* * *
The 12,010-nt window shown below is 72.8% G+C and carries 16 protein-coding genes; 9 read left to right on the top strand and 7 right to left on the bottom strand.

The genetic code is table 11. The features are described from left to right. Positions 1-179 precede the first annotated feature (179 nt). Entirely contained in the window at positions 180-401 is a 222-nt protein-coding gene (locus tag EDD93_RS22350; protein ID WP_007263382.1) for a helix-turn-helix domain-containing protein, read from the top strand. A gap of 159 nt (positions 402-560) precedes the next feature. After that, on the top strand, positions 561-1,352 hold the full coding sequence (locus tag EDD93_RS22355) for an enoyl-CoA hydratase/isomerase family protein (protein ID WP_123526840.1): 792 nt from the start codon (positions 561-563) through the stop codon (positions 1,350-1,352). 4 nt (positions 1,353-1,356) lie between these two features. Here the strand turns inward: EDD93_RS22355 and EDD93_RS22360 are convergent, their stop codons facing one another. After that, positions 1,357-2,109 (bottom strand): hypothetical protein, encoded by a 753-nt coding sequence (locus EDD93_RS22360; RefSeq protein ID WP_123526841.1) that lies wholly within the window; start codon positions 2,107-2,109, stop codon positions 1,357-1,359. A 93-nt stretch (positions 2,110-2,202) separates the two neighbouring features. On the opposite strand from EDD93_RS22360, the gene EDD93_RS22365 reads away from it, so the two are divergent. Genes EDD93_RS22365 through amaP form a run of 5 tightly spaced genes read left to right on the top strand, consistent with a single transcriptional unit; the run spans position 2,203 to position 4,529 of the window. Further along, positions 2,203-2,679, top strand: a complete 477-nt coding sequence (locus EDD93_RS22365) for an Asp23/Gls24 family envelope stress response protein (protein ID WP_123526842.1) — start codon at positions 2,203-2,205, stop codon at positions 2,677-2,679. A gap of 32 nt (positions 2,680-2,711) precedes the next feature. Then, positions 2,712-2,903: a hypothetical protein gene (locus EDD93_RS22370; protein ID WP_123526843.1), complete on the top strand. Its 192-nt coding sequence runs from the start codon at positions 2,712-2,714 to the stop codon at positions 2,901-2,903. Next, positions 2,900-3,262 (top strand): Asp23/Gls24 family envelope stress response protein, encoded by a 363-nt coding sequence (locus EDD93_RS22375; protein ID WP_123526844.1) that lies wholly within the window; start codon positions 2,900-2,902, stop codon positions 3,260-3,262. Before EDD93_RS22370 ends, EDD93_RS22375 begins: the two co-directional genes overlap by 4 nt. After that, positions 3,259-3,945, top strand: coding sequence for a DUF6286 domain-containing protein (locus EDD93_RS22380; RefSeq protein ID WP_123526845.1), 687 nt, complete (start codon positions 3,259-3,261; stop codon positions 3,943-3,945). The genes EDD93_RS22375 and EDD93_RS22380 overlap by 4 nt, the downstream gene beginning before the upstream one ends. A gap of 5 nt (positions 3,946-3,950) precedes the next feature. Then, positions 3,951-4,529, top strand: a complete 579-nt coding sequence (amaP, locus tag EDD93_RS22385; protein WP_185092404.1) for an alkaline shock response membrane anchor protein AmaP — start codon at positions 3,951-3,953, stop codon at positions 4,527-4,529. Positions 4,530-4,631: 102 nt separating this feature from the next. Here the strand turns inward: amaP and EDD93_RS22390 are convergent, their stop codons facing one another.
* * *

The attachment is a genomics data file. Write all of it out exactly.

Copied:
The 12,010-nt window shown below is 72.8% G+C and carries 16 protein-coding genes; 9 read left to right on the top strand and 7 right to left on the bottom strand.

The genetic code is table 11. The features are described from left to right. Positions 1-179 precede the first annotated feature (179 nt). Entirely contained in the window at positions 180-401 is a 222-nt protein-coding gene (locus tag EDD93_RS22350; protein ID WP_007263382.1) for a helix-turn-helix domain-containing protein, read from the top strand. A gap of 159 nt (positions 402-560) precedes the next feature. After that, on the top strand, positions 561-1,352 hold the full coding sequence (locus tag EDD93_RS22355) for an enoyl-CoA hydratase/isomerase family protein (protein ID WP_123526840.1): 792 nt from the start codon (positions 561-563) through the stop codon (positions 1,350-1,352). 4 nt (positions 1,353-1,356) lie between these two features. Here the strand turns inward: EDD93_RS22355 and EDD93_RS22360 are convergent, their stop codons facing one another. After that, positions 1,357-2,109 (bottom strand): hypothetical protein, encoded by a 753-nt coding sequence (locus EDD93_RS22360; RefSeq protein ID WP_123526841.1) that lies wholly within the window; start codon positions 2,107-2,109, stop codon positions 1,357-1,359. A 93-nt stretch (positions 2,110-2,202) separates the two neighbouring features. On the opposite strand from EDD93_RS22360, the gene EDD93_RS22365 reads away from it, so the two are divergent. Genes EDD93_RS22365 through amaP form a run of 5 tightly spaced genes read left to right on the top strand, consistent with a single transcriptional unit; the run spans position 2,203 to position 4,529 of the window. Further along, positions 2,203-2,679, top strand: a complete 477-nt coding sequence (locus EDD93_RS22365) for an Asp23/Gls24 family envelope stress response protein (protein ID WP_123526842.1) — start codon at positions 2,203-2,205, stop codon at positions 2,677-2,679. A gap of 32 nt (positions 2,680-2,711) precedes the next feature. Then, positions 2,712-2,903: a hypothetical protein gene (locus EDD93_RS22370; protein ID WP_123526843.1), complete on the top strand. Its 192-nt coding sequence runs from the start codon at positions 2,712-2,714 to the stop codon at positions 2,901-2,903. Next, positions 2,900-3,262 (top strand): Asp23/Gls24 family envelope stress response protein, encoded by a 363-nt coding sequence (locus EDD93_RS22375; protein ID WP_123526844.1) that lies wholly within the window; start codon positions 2,900-2,902, stop codon positions 3,260-3,262. Before EDD93_RS22370 ends, EDD93_RS22375 begins: the two co-directional genes overlap by 4 nt. After that, positions 3,259-3,945, top strand: coding sequence for a DUF6286 domain-containing protein (locus EDD93_RS22380; RefSeq protein ID WP_123526845.1), 687 nt, complete (start codon positions 3,259-3,261; stop codon positions 3,943-3,945). The genes EDD93_RS22375 and EDD93_RS22380 overlap by 4 nt, the downstream gene beginning before the upstream one ends. A gap of 5 nt (positions 3,946-3,950) precedes the next feature. Then, positions 3,951-4,529, top strand: a complete 579-nt coding sequence (amaP, locus tag EDD93_RS22385; protein WP_185092404.1) for an alkaline shock response membrane anchor protein AmaP — start codon at positions 3,951-3,953, stop codon at positions 4,527-4,529. Positions 4,530-4,631: 102 nt separating this feature from the next. Here the strand turns inward: amaP and EDD93_RS22390 are convergent, their stop codons facing one another.